China and the U.S. took a backseat to positive story lines from Europe today, but that still wasn't enough to push the S&P 500 (INDEX: ^GSPC) into the green. The S&P 500 ended fractionally lower by 0.11 points (0.01%), to 1460.15. Reports indicate that Spain is making its case for receiving a $78 billion bailout fund in exchange for certain financial reforms. While not a snap-of-the-fingers fix, investors are excited that the bailout and subsequent reforms will lessen the direness of Spain's financial situation. A report from Greece also showed that tourism to the country was far better than anyone had anticipated, which should help rejuvenate its ailing economy.
Let's have a look at some of the individual stocks that moved the S&P 500 in a big way today.
Companies that helped the S&P 500
Shares of online travel company Expedia (NAS: EXPE) continued their ascent to the heavens, up another 4%, following "buy" ratings and positive comments from two separate analysts. Analysts at both Deutsche Bank and Cantor Fitzgerald singled out recent website and platform upgrades, which should help drive Expedia's growth. Deutsche Bank analyst Ross Sandler declared the stock a bargain to its peers, with Cantor Fitzgerald analyst Naved Khan noting the possibility of a tripling of room night growth because of the upgrades.
Mobile service provider MetroPCS Communications (NYS: PCS) shook off an early downgrade from Standpoint Research to "hold" from "buy" to finish the day up 4%, as well. The real boost came from an announcement that MetroPCS would begin carrying the incredibly popular iPhone alternative, the Samsung Galaxy S III. However, before you get too excited about this news, keep in mind that MetroPCS has been losing customers at a fairly steady rate for multiple quarters.
Companies that hindered the S&P 500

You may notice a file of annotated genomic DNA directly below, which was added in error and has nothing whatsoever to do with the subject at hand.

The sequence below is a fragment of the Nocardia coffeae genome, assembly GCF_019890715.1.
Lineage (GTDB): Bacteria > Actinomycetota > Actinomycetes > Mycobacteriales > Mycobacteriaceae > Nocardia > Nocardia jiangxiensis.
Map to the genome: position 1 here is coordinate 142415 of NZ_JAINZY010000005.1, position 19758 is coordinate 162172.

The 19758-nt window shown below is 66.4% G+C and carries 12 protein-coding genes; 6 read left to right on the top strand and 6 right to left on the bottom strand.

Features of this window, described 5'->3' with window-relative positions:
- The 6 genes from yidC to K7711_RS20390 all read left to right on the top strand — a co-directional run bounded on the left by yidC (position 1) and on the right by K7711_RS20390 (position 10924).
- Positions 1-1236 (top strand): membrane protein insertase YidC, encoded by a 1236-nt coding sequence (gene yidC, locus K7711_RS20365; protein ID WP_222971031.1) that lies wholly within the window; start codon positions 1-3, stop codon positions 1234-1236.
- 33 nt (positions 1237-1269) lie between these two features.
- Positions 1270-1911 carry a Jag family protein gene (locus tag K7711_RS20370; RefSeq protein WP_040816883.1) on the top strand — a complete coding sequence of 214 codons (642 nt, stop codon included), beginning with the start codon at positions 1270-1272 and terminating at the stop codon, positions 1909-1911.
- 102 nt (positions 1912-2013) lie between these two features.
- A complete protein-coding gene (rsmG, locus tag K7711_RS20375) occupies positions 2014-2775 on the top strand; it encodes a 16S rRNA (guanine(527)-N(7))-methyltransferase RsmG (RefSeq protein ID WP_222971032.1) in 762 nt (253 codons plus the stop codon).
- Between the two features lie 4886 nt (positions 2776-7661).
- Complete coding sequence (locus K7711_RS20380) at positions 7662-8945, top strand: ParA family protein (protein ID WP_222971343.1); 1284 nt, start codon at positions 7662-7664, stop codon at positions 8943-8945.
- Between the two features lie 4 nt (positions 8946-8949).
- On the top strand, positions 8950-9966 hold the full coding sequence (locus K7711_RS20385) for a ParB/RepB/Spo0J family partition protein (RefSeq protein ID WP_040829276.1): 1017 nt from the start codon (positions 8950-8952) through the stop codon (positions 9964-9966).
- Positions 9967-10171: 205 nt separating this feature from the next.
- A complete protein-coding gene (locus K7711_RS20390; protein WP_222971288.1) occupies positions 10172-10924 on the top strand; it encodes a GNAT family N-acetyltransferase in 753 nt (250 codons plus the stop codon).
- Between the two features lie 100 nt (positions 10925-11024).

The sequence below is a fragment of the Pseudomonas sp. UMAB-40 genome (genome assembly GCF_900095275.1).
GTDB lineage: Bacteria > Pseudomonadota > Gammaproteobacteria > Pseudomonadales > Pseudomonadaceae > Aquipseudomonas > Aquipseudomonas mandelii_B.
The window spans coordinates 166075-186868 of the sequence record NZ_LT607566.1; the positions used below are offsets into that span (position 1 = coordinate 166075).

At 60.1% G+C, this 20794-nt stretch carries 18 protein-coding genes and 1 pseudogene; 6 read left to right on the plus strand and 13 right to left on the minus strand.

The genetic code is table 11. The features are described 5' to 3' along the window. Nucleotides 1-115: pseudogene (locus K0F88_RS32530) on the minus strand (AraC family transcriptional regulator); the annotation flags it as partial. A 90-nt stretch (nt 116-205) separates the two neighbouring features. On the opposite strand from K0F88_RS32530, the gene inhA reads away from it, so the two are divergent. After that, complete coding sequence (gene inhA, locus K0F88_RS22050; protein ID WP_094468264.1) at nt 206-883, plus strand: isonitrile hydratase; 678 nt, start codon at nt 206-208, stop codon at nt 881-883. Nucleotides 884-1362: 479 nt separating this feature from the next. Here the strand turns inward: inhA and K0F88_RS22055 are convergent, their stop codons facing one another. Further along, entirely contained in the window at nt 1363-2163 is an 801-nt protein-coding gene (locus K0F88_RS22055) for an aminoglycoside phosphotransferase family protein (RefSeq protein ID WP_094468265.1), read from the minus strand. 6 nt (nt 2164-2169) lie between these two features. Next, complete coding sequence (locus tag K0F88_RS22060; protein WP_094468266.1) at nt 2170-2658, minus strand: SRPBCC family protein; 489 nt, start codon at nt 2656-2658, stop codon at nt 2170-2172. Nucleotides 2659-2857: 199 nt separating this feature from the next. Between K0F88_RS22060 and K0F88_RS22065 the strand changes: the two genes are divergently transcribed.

Shares of Goodyear Tire & Rubber (NYS: GT) were flat in today's trading, down nearly 5%, following a downgrading onslaught of the tire sector by KeyBanc. Both Goodyear and Cooper Tire & Rubber saw their ratings shaved to "hold" from "buy," due to uncertainty surrounding prices and demand of tires in China. A tire tariff is scheduled to end next Friday, and no one is really certain whether these companies will lower their prices to gain market share, or keep them the same to reap better margins. Either way, CEO Richard Kramer's comments that Goodyear remains on track to reach $1.6 billion in operating income in 2013 leads me to believe this could be a buying opportunity.
Retail accessories company Coach (NYS: COH) extended its backslide, falling 4%, following a second-quarter earnings update from Michael Kors. Michael Kors noted that comparable-store sales are up a blistering 45.1% quarter-to-date, with some analysts speculating that Kors is taking market share from Coach. Growth for Michael Kors has been unwavering in Europe and the U.S., whereas Coach has struggled with U.S. consumers, and has had to revert to coupons in order to drive traffic.
Are you ready to rule retail?
Coach's troubles in the U.S. are well-documented, but its long-term vision and strong management team make it one of the three companies ready to rule retail, recently singled out by our analysts at Motley Fool Stock Advisor. Found out the identity of the remaining two stocks by clicking here to get your copy of this special report for free!
The article These 4 Stocks Moved the S&P 500 Today originally appeared on Fool.com.Fool contributor Sean Williams has no material interest in any companies mentioned in this article. You can follow him on CAPS under the screen name TMFUltraLong, track every pick he makes under the screen name TrackUltraLong, and check him out on Twitter, where he goes by the handle @TMFUltraLong.The Motley Fool owns shares of Coach. Motley Fool newsletter services have recommended buying shares of Coach. Try any of our Foolish newsletter services free for 30 days. We Fools don't all hold the same opinions, but we all believe that considering a diverse range of insights makes us better investors. The Motley Fool has a disclosure policy.
Copyright © 1995 - 2012 The Motley Fool, LLC. All rights reserved. The Motley Fool has a disclosure policy.